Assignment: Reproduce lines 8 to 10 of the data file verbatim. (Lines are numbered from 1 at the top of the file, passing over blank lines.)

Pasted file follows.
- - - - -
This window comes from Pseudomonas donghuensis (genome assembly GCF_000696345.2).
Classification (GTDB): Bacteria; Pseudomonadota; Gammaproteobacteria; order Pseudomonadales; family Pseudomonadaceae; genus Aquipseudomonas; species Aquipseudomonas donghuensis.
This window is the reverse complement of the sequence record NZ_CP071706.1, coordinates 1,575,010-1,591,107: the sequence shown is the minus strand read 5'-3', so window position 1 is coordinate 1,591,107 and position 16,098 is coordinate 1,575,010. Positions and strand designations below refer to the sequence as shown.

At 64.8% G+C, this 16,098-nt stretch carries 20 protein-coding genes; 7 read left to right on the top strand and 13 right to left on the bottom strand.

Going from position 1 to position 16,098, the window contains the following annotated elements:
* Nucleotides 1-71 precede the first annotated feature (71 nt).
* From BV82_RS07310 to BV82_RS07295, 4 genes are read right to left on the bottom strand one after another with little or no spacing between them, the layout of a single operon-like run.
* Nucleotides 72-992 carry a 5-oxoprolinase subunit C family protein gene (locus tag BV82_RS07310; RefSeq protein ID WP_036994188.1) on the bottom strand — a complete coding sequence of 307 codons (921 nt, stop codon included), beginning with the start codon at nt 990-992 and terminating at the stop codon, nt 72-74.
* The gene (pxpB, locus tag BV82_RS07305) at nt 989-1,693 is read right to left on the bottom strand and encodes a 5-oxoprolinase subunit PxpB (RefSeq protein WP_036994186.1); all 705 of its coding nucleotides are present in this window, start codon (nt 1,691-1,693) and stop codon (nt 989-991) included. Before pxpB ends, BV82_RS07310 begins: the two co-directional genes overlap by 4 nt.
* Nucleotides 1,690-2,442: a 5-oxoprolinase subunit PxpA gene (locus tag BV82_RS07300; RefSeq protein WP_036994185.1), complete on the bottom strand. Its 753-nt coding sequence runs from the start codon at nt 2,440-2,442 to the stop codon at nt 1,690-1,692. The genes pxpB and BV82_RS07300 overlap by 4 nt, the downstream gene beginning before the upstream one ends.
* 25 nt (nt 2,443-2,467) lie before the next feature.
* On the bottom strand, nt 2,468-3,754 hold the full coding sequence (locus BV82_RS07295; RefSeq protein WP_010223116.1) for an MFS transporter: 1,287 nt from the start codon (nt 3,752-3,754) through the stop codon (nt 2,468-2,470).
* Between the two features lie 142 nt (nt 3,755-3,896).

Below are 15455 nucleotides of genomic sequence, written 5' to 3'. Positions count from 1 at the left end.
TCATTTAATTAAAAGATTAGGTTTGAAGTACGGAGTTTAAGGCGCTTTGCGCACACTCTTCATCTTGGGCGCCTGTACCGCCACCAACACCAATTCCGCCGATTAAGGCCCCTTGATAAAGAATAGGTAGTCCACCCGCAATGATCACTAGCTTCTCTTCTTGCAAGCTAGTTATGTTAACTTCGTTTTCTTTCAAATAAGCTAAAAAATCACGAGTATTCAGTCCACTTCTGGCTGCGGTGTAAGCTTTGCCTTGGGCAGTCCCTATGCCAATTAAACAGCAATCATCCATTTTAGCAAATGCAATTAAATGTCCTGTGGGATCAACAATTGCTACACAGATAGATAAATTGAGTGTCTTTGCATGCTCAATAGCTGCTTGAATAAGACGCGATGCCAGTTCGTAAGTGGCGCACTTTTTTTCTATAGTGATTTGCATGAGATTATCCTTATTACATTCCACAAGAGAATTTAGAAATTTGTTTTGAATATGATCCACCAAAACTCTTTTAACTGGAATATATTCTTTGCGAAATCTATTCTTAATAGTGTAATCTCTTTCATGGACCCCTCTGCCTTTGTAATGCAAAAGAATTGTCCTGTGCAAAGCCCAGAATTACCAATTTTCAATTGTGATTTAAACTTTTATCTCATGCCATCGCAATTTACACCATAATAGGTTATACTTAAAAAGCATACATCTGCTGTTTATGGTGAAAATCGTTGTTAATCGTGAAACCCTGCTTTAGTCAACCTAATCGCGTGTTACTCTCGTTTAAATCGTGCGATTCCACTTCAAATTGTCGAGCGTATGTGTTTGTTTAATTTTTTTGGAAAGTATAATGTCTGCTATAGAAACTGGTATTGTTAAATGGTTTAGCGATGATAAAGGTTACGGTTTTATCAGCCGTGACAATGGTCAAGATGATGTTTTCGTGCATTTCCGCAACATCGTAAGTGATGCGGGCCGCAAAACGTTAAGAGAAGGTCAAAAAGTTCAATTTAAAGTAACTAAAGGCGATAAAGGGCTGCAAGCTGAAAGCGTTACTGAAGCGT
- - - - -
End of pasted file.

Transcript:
* Nucleotides 72-992 carry a 5-oxoprolinase subunit C family protein gene (locus tag BV82_RS07310; RefSeq protein ID WP_036994188.1) on the bottom strand — a complete coding sequence of 307 codons (921 nt, stop codon included), beginning with the start codon at nt 990-992 and terminating at the stop codon, nt 72-74.
* The gene (pxpB, locus tag BV82_RS07305) at nt 989-1,693 is read right to left on the bottom strand and encodes a 5-oxoprolinase subunit PxpB (RefSeq protein WP_036994186.1); all 705 of its coding nucleotides are present in this window, start codon (nt 1,691-1,693) and stop codon (nt 989-991) included. Before pxpB ends, BV82_RS07310 begins: the two co-directional genes overlap by 4 nt.
* Nucleotides 1,690-2,442: a 5-oxoprolinase subunit PxpA gene (locus tag BV82_RS07300; RefSeq protein WP_036994185.1), complete on the bottom strand. Its 753-nt coding sequence runs from the start codon at nt 2,440-2,442 to the stop codon at nt 1,690-1,692. The genes pxpB and BV82_RS07300 overlap by 4 nt, the downstream gene beginning before the upstream one ends.